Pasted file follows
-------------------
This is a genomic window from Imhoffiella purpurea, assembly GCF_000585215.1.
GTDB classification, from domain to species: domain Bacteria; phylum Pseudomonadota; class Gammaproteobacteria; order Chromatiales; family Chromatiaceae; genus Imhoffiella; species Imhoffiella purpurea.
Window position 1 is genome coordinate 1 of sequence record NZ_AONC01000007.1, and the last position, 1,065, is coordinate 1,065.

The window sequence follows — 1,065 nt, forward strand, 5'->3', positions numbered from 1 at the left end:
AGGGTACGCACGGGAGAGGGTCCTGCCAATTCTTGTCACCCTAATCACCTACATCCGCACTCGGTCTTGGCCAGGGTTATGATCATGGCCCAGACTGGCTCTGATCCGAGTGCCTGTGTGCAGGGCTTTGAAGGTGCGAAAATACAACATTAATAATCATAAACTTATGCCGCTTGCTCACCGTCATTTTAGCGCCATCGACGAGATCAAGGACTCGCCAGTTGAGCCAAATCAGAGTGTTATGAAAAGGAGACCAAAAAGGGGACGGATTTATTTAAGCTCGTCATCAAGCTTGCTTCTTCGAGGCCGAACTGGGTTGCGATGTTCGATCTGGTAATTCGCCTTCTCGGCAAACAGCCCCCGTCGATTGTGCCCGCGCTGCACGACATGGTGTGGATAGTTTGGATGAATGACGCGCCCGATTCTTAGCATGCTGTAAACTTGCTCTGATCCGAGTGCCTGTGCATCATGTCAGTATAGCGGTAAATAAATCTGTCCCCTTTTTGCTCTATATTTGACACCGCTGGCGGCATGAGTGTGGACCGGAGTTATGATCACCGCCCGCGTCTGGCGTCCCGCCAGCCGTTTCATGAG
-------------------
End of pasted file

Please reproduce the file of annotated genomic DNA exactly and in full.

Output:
This is a genomic window from Imhoffiella purpurea, assembly GCF_000585215.1.
GTDB classification, from domain to species: domain Bacteria; phylum Pseudomonadota; class Gammaproteobacteria; order Chromatiales; family Chromatiaceae; genus Imhoffiella; species Imhoffiella purpurea.
Window position 1 is genome coordinate 1 of sequence record NZ_AONC01000007.1, and the last position, 1,065, is coordinate 1,065.

The window sequence follows — 1,065 nt, forward strand, 5'->3', positions numbered from 1 at the left end:
AGGGTACGCACGGGAGAGGGTCCTGCCAATTCTTGTCACCCTAATCACCTACATCCGCACTCGGTCTTGGCCAGGGTTATGATCATGGCCCAGACTGGCTCTGATCCGAGTGCCTGTGTGCAGGGCTTTGAAGGTGCGAAAATACAACATTAATAATCATAAACTTATGCCGCTTGCTCACCGTCATTTTAGCGCCATCGACGAGATCAAGGACTCGCCAGTTGAGCCAAATCAGAGTGTTATGAAAAGGAGACCAAAAAGGGGACGGATTTATTTAAGCTCGTCATCAAGCTTGCTTCTTCGAGGCCGAACTGGGTTGCGATGTTCGATCTGGTAATTCGCCTTCTCGGCAAACAGCCCCCGTCGATTGTGCCCGCGCTGCACGACATGGTGTGGATAGTTTGGATGAATGACGCGCCCGATTCTTAGCATGCTGTAAACTTGCTCTGATCCGAGTGCCTGTGCATCATGTCAGTATAGCGGTAAATAAATCTGTCCCCTTTTTGCTCTATATTTGACACCGCTGGCGGCATGAGTGTGGACCGGAGTTATGATCACCGCCCGCGTCTGGCGTCCCGCCAGCCGTTTCATGAG